Chad Ford is best known as an analyst and entrepreneur covering the NBA and NBA Draft for ESPN. His primary work, however, is as a peacebringer, an international conflict mediator, college professor, and director of the David O. McKay Center for Intercultural Understanding at BYU-Hawaii. In this interview, Chad discusses the concepts in his book Dangerous Love: Transforming Fear and Conflict at Home, at Work, and in the World, and how they apply to church leadership.

Highlights

4:00 Chad’s path to BYU Hawaii
6:30 The path to writing the book started with writing a textbook, then changing to writing it as stories that connect with people in a variety of circumstances
8:30 Written for a secular audience but doesn’t shy away from faith and religion
10:00 Connection with the Arbinger Institute
12:50 Leaders aren’t called because of their pastoral qualifications and training, but a lot of the day-to-day work in leadership revolves around conflict
14:30 Association of sin with conflict and contention leads to conflict avoidance
21:00 “Easy love” and relationships
23:00 Agape: the Greek notion of love described by Paul
25:30 Outward accommodation and keeping conflict inside is not love
26:30 The most difficult person is the person you actually need to get closest to
27:45 This is the calling of discipleship. This is what Christ does. We naturally pull away when people need us the most, when there is struggle and conflict.
30:35 Learning this concept from Rev. Martin Luther King, Jr.’s call to love your enemies
34:15 This means I have to humbly seek to understand their experience and perspective
37:10 We need to see people we struggle with as people and not as objects. Chad’s own experiences missing this in his life and seeking to truly see at least one person each day.
44:50 The concept of “turning first”: choosing to see the person first and turning toward them, inviting them to connect
48:05 Example of the prodigal son and the father’s open arms
50:00 Example of reconciling with a man in the ward
52:00 We create justifications for loving people less, but can commit to loving more. “In the litany of sins, not loving one of our brothers and sisters is probably there at the top.”
54:10 The unsolvable conflict: you’ve probably tried all of the wrong things on the inside even as you do and say all of the “right” things on the outside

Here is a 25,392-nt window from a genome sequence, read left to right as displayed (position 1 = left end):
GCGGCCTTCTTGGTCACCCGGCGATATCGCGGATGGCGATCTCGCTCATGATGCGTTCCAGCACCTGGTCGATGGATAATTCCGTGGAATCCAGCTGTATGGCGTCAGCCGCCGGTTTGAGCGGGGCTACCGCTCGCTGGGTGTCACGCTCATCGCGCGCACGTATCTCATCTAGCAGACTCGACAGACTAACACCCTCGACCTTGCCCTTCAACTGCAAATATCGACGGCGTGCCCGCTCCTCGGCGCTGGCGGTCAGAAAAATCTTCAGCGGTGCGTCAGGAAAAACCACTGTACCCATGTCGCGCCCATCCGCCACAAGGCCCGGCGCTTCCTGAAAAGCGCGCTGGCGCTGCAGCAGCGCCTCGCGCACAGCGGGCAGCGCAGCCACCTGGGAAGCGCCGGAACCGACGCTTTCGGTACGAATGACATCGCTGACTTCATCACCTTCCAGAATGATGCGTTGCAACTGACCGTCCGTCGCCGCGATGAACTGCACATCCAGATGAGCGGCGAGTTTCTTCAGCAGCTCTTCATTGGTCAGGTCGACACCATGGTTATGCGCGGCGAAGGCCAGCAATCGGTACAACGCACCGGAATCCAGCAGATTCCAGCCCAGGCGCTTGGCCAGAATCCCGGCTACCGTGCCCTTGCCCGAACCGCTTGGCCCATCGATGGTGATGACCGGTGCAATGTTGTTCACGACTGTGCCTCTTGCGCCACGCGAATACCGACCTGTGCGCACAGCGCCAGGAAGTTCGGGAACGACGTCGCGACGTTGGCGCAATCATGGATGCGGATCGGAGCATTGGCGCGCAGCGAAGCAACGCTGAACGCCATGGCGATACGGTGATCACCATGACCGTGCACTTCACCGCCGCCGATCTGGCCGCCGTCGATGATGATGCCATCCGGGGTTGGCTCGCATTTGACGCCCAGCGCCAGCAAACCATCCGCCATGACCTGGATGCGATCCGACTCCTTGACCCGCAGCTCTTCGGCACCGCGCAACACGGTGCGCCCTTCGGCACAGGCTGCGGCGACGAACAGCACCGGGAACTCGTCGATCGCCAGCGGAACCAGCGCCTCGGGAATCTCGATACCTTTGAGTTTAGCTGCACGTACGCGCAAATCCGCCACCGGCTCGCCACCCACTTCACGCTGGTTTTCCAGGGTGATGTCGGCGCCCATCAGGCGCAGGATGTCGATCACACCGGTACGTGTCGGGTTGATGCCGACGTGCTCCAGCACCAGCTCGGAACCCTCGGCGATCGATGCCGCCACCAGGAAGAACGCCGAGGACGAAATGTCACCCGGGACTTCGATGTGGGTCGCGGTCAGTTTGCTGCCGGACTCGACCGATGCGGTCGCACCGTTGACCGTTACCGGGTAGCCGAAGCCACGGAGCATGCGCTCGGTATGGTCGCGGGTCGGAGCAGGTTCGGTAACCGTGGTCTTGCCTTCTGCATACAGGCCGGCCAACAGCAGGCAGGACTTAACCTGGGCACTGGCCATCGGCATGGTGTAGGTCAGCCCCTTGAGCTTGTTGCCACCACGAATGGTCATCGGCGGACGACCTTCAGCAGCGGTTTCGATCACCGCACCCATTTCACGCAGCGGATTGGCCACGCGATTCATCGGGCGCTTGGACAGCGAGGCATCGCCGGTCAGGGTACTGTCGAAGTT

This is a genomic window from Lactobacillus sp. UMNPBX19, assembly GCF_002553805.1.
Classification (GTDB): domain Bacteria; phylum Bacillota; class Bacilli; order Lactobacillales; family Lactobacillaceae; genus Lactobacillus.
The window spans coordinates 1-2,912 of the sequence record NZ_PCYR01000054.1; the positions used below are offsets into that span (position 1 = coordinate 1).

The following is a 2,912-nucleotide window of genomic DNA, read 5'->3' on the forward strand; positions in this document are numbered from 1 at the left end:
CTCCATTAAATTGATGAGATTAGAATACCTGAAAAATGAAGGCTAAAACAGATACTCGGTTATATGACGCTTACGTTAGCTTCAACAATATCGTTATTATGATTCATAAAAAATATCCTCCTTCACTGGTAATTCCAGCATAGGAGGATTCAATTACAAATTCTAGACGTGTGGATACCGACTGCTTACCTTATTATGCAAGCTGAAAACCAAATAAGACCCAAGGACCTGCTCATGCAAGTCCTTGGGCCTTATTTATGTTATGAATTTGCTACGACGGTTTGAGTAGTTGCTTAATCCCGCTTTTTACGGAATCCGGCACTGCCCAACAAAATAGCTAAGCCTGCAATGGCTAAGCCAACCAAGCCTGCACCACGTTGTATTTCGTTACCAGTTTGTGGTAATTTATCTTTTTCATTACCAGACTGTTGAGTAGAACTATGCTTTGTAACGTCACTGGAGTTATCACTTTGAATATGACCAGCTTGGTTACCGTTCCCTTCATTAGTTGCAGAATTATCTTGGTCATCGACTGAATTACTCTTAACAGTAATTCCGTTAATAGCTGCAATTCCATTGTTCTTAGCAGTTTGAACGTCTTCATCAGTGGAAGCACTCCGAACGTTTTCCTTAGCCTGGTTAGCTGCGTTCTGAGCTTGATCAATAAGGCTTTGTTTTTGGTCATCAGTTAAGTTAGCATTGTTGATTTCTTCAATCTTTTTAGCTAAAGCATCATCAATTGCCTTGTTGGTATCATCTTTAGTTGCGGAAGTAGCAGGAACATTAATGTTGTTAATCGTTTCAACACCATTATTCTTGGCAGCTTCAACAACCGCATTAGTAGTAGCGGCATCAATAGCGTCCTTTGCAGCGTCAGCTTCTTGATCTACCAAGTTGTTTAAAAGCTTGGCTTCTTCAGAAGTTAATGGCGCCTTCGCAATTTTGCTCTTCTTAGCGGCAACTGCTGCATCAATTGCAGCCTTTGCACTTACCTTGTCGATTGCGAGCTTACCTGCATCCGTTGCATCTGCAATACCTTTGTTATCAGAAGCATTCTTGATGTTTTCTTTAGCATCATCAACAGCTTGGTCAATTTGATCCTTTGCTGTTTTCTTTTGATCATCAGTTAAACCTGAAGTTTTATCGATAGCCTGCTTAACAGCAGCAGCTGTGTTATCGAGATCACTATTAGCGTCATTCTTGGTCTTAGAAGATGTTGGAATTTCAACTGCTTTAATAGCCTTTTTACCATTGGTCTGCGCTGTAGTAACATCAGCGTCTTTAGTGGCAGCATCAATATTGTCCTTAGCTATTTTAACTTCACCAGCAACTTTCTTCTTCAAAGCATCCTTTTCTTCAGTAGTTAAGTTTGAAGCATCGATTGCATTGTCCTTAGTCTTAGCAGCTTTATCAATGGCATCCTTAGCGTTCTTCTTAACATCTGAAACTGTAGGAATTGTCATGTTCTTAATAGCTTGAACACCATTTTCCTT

55:00 The seven why’s: Get deeply curious about people. Keep telling me why.
56:15 There can still be disagreement, and this is when you take the time and patience to seek to find the common ground
58:00 Failing to invite those labeled as the terrorist to the peacebuilding process. Unanimous decisions begin with exploring the perspective of others, as with the Quorum of the Twelve Apostles.
1:01:00 When people do feel heard, valued, and seen, they are willing to make adjustments. This can’t be faked and must be felt at a deeper level through the hard work of intentionally building a relationship.
1:03:35 Dangerous love is always a struggle because we are imperfect, but the key is the humility to repent and reconnect.
1:04:30 We have the same stigma around conflict that we have around sinning. Repentance is a gift and our lives should be spent repenting, using this gift to correct relationships and not simply to correct outward sins.
1:07:30 Offering grace to others just as we receive it from Christ
1:10:50 Begin to encourage this by talking about what a Zion ward would look like and how we can build the relationships we need

Links

dangerouslovebook.com
Dangerous Love: Transforming Fear and Conflict at Home, at Work, and in the World, by Chad Ford
The Anatomy of Peace: Resolving the Heart of Conflict, by The Arbinger Institute
Leadership and Self-Deception: Getting out of the Box, by The Arbinger Institute